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Susan Walters

Last Wednesday, the Multnomah County Board of Commissioners proclaimed the week of April 19 – 25 to be National Crime Victims’ Rights Week. The declaration is as an opportunity to promote awareness of crime victims’ experiences and to push for greater protections.

The national theme for this years’ victims’ rights week is “engaging communities and empowering victims.”

District Attorney Rod Underhill testified before the county board about the hardships of crime victims who are often overlooked and neglected.

“Each year, thousands of residents of Multnomah County experience the trauma, pain, humiliation and personal and financial losses of being a victim of crime,” he said.

Susan Walters spoke to the council about that after her estranged husband, Michael Kuhnhausen, hired a hit man to kill her. She survived the 15-minute deadly force encounter and ultimately killed her attacker, Edward Haffey.

"Fifteen minutes in the hallway was a lot easier than everything that came after, the pain of betrayal, the fear of a second attack by someone on his behalf,” she said.

Walters said this fear defined her life. Victims’ rights advocates helped her get control again by suing Kuhnhausen in a civil case to prevent him from using the money to hire another hit man. She found peace only when he was convicted and incarcerated.

Once her ex-husband’s parole began to near, Walters needed the help of her advocates again. She had many questions about his release, and she felt like she wasn’t getting any answers. Only when she contacted the Oregon Crime Victim's Law Center did she feel like she was being heard.

While she was glad to have a parole plan that brought in her needs, Walters expressed frustration to the council about the confusing and disjointed process that still needs improvement.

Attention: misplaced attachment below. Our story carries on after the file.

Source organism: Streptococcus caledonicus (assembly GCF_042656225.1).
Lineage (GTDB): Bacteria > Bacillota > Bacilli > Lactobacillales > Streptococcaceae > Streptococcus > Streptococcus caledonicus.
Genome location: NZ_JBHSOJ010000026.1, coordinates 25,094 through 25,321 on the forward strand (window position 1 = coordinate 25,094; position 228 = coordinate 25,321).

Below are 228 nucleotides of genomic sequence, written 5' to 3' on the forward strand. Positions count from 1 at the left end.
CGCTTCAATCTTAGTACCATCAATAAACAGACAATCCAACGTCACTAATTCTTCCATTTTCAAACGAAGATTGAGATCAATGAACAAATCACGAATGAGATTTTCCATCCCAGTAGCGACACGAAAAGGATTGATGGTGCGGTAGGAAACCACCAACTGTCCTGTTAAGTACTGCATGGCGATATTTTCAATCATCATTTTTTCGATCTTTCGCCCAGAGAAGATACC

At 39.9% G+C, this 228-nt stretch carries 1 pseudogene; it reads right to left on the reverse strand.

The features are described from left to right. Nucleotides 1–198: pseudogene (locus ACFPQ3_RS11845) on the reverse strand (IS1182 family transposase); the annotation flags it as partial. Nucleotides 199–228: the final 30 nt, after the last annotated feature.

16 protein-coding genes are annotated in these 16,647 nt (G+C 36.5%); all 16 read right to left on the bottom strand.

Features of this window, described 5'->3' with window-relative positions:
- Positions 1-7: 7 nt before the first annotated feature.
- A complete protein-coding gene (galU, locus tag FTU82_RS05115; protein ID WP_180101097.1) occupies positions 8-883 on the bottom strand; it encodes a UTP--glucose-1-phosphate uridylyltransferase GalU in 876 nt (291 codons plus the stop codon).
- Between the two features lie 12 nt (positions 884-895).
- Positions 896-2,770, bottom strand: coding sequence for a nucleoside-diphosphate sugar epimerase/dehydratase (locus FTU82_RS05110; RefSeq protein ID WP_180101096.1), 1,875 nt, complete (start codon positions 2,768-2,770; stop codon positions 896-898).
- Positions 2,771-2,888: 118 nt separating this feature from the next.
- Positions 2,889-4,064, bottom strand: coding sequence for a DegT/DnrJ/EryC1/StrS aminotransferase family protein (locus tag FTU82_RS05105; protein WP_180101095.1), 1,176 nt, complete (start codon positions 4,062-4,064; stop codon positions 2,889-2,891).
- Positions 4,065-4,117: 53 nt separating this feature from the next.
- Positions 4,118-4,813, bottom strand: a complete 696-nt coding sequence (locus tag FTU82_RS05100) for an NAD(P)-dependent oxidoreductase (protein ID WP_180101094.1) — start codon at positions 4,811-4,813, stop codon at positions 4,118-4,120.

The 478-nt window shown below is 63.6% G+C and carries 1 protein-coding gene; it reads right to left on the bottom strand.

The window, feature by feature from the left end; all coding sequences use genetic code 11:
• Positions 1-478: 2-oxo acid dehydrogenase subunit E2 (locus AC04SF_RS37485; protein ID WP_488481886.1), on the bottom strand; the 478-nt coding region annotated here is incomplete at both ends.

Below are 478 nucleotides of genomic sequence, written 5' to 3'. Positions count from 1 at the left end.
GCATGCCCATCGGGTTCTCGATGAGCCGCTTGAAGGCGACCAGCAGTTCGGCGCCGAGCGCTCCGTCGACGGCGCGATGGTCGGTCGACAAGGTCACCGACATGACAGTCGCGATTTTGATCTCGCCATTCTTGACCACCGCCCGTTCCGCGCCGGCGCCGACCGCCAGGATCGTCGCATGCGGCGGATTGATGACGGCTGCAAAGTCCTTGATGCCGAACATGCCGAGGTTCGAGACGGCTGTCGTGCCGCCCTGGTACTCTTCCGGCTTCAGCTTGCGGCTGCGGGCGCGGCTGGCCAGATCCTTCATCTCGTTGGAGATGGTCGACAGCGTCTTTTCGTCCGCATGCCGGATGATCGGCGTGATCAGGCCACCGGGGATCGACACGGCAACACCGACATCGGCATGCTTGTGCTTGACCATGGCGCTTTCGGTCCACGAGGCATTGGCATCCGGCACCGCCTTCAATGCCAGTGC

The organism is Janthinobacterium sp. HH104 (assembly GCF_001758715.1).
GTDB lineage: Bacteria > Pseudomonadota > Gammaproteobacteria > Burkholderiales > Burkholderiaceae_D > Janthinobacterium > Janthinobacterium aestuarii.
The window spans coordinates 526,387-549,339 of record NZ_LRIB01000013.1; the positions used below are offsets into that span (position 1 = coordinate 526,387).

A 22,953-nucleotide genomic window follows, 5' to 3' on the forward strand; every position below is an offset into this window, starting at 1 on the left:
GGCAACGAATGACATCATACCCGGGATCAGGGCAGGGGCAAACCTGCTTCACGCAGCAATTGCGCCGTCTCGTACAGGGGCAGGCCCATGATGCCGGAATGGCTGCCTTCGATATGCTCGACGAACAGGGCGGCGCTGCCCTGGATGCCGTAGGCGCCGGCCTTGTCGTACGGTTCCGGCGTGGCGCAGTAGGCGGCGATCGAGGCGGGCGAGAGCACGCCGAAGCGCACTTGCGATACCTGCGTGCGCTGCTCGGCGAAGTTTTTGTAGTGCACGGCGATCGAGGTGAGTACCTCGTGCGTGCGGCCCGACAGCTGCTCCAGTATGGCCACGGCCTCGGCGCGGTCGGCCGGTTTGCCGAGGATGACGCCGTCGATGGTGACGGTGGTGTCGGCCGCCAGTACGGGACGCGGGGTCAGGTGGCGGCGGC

Underhill said there are many bills in the Oregon legislature that would strengthen and protect victims’ rights. A number of the bills pertain to protecting parties who have experienced domestic violence or sexual assault. These decrees include:

  • HB 3476: Prohibits disclosure of communications between persons seeking services related to domestic violence, sexual assault or stalking and their advocates.
  • HB 2317: Extends statute of limitations of certain sex crimes from six to 12 years after commission of crime or, if victim was under 18 years of age, anytime before victim becomes 30 years of age.
  • SB 525: Prohibits possession of firearm or ammunition by a person who is subject to a restraining order or who has been convicted of domestic violence crimes.

Underhill also mentioned legislation that would make it easier to receive testimony from people who are either victims of sex crimes, child witnesses or special witnesses who are unable to testify in person.

  • HB 3040: Provides that certain hearsay statements related to specific sex crimes are admissible in evidence even if the victim is available as witness.
  • SB 822-1: This bill that authorizes word-for-word recordings of grand jury proceedings. An amendment to the bill has been made so that child witnesses or special witnesses can have recorded statements entered into the record instead of testifying in person.